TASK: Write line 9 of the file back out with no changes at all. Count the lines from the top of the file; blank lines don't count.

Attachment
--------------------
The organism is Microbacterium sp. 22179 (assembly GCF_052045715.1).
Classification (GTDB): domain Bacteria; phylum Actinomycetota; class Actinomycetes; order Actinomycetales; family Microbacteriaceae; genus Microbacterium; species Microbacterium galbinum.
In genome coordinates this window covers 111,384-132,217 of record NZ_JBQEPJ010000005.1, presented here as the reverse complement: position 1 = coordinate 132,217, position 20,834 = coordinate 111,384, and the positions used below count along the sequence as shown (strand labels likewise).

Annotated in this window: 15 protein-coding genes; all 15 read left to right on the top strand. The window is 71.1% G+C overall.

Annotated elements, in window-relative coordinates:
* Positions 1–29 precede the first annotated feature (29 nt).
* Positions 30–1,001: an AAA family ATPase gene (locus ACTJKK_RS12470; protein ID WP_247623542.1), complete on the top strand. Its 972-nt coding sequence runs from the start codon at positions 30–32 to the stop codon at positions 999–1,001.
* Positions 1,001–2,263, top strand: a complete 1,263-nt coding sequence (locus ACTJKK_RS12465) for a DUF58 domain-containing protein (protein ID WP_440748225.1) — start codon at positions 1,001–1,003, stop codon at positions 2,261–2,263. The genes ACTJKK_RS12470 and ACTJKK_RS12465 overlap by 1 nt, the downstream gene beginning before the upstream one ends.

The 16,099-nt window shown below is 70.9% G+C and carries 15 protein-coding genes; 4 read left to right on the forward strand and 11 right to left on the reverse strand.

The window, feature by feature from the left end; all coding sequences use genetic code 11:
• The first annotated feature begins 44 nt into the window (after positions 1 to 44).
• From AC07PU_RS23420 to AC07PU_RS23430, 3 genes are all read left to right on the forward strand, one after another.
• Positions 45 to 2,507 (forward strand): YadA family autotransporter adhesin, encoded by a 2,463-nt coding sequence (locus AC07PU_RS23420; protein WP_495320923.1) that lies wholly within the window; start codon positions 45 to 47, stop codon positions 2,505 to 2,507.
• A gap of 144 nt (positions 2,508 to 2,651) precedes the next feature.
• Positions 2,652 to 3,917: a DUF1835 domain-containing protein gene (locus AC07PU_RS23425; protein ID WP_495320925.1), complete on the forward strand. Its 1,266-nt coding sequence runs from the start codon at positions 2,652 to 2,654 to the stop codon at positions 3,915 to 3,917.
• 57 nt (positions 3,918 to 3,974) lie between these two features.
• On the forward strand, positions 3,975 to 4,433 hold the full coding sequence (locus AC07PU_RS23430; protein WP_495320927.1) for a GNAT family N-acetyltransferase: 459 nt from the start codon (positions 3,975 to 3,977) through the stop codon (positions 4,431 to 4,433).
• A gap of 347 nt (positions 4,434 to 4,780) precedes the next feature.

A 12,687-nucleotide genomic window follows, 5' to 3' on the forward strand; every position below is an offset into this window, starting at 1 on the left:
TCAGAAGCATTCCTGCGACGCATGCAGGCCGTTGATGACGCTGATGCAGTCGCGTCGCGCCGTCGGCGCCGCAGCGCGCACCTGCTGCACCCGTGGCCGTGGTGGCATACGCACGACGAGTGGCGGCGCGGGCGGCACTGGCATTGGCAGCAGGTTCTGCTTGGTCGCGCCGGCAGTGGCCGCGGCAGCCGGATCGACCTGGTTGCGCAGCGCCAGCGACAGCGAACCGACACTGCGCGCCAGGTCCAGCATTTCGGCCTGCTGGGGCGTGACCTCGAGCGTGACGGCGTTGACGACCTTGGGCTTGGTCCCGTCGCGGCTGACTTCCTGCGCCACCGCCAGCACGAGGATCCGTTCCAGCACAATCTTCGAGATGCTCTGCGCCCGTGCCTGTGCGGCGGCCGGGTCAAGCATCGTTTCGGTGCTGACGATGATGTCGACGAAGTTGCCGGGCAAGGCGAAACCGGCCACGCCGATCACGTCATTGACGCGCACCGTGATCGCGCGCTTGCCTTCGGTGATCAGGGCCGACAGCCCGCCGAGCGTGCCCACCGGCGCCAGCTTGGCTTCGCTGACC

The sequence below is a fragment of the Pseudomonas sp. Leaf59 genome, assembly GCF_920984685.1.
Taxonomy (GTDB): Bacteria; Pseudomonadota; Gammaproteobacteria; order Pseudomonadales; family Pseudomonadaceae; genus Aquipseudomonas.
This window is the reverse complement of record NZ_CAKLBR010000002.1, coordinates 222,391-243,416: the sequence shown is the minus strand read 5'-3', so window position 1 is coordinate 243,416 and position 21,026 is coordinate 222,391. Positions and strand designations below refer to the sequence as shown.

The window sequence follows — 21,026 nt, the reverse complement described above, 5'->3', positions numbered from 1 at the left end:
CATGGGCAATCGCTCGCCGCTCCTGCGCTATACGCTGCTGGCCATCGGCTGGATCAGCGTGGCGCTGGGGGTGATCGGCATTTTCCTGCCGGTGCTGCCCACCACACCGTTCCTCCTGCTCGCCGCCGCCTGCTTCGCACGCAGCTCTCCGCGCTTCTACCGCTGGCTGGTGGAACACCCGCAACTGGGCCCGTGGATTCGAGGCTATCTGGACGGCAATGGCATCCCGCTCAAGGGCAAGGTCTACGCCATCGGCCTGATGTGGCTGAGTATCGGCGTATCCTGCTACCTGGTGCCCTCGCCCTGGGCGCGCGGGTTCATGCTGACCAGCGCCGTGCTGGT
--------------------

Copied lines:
The 16,099-nt window shown below is 70.9% G+C and carries 15 protein-coding genes; 4 read left to right on the forward strand and 11 right to left on the reverse strand.